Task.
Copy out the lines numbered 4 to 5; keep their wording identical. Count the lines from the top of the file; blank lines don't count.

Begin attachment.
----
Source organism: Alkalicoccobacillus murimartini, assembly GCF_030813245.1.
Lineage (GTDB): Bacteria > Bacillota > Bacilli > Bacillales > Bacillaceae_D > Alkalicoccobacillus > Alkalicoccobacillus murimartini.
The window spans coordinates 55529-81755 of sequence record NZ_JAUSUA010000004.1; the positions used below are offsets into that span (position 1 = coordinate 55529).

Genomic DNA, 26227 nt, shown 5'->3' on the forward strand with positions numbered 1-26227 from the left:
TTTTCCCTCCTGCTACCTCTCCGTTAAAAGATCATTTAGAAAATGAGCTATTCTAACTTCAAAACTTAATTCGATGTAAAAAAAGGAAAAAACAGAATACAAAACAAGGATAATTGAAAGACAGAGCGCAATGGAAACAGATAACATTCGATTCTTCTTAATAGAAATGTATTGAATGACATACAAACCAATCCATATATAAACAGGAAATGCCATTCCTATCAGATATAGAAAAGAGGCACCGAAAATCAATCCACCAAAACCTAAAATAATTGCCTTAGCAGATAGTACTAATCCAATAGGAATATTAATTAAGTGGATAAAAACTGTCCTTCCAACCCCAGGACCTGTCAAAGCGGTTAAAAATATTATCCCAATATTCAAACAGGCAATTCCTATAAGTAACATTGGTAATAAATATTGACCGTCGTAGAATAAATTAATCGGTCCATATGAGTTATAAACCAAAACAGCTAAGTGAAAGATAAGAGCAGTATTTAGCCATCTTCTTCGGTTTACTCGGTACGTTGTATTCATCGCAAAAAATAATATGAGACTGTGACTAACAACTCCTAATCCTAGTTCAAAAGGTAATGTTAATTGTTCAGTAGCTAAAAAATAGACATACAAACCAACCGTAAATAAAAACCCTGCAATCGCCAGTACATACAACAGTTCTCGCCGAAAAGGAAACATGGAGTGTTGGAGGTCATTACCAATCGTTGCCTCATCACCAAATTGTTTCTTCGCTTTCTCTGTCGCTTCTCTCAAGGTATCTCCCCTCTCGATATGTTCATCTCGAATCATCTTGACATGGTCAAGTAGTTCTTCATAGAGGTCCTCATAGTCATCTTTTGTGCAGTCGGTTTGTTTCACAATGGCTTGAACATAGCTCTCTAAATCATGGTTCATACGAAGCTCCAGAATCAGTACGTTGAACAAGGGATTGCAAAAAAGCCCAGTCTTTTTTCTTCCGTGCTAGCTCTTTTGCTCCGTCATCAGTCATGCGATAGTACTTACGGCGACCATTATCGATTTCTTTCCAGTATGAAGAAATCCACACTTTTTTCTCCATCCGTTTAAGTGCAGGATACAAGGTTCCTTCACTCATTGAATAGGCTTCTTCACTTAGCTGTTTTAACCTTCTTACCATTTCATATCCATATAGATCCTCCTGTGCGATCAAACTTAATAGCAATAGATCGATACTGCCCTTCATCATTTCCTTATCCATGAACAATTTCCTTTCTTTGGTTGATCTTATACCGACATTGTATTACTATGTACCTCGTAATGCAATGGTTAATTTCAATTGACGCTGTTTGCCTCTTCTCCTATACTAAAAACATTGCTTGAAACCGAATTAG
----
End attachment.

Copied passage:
Genomic DNA, 26227 nt, shown 5'->3' on the forward strand with positions numbered 1-26227 from the left:
TTTTCCCTCCTGCTACCTCTCCGTTAAAAGATCATTTAGAAAATGAGCTATTCTAACTTCAAAACTTAATTCGATGTAAAAAAAGGAAAAAACAGAATACAAAACAAGGATAATTGAAAGACAGAGCGCAATGGAAACAGATAACATTCGATTCTTCTTAATAGAAATGTATTGAATGACATACAAACCAATCCATATATAAACAGGAAATGCCATTCCTATCAGATATAGAAAAGAGGCACCGAAAATCAATCCACCAAAACCTAAAATAATTGCCTTAGCAGATAGTACTAATCCAATAGGAATATTAATTAAGTGGATAAAAACTGTCCTTCCAACCCCAGGACCTGTCAAAGCGGTTAAAAATATTATCCCAATATTCAAACAGGCAATTCCTATAAGTAACATTGGTAATAAATATTGACCGTCGTAGAATAAATTAATCGGTCCATATGAGTTATAAACCAAAACAGCTAAGTGAAAGATAAGAGCAGTATTTAGCCATCTTCTTCGGTTTACTCGGTACGTTGTATTCATCGCAAAAAATAATATGAGACTGTGACTAACAACTCCTAATCCTAGTTCAAAAGGTAATGTTAATTGTTCAGTAGCTAAAAAATAGACATACAAACCAACCGTAAATAAAAACCCTGCAATCGCCAGTACATACAACAGTTCTCGCCGAAAAGGAAACATGGAGTGTTGGAGGTCATTACCAATCGTTGCCTCATCACCAAATTGTTTCTTCGCTTTCTCTGTCGCTTCTCTCAAGGTATCTCCCCTCTCGATATGTTCATCTCGAATCATCTTGACATGGTCAAGTAGTTCTTCATAGAGGTCCTCATAGTCATCTTTTGTGCAGTCGGTTTGTTTCACAATGGCTTGAACATAGCTCTCTAAATCATGGTTCATACGAAGCTCCAGAATCAGTACGTTGAACAAGGGATTGCAAAAAAGCCCAGTCTTTTTTCTTCCGTGCTAGCTCTTTTGCTCCGTCATCAGTCATGCGATAGTACTTACGGCGACCATTATCGATTTCTTTCCAGTATGAAGAAATCCACACTTTTTTCTCCATCCGTTTAAGTGCAGGATACAAGGTTCCTTCACTCATTGAATAGGCTTCTTCACTTAGCTGTTTTAACCTTCTTACCATTTCATATCCATATAGATCCTCCTGTGCGATCAAACTTAATAGCAATAGATCGATACTGCCCTTCATCATTTCCTTATCCATGAACAATTTCCTTTCTTTGGTTGATCTTATACCGACATTGTATTACTATGTACCTCGTAATGCAATGGTTAATTTCAATTGACGCTGTTTGCCTCTTCTCCTATACTAAAAACATTGCTTGAAACCGAATTAG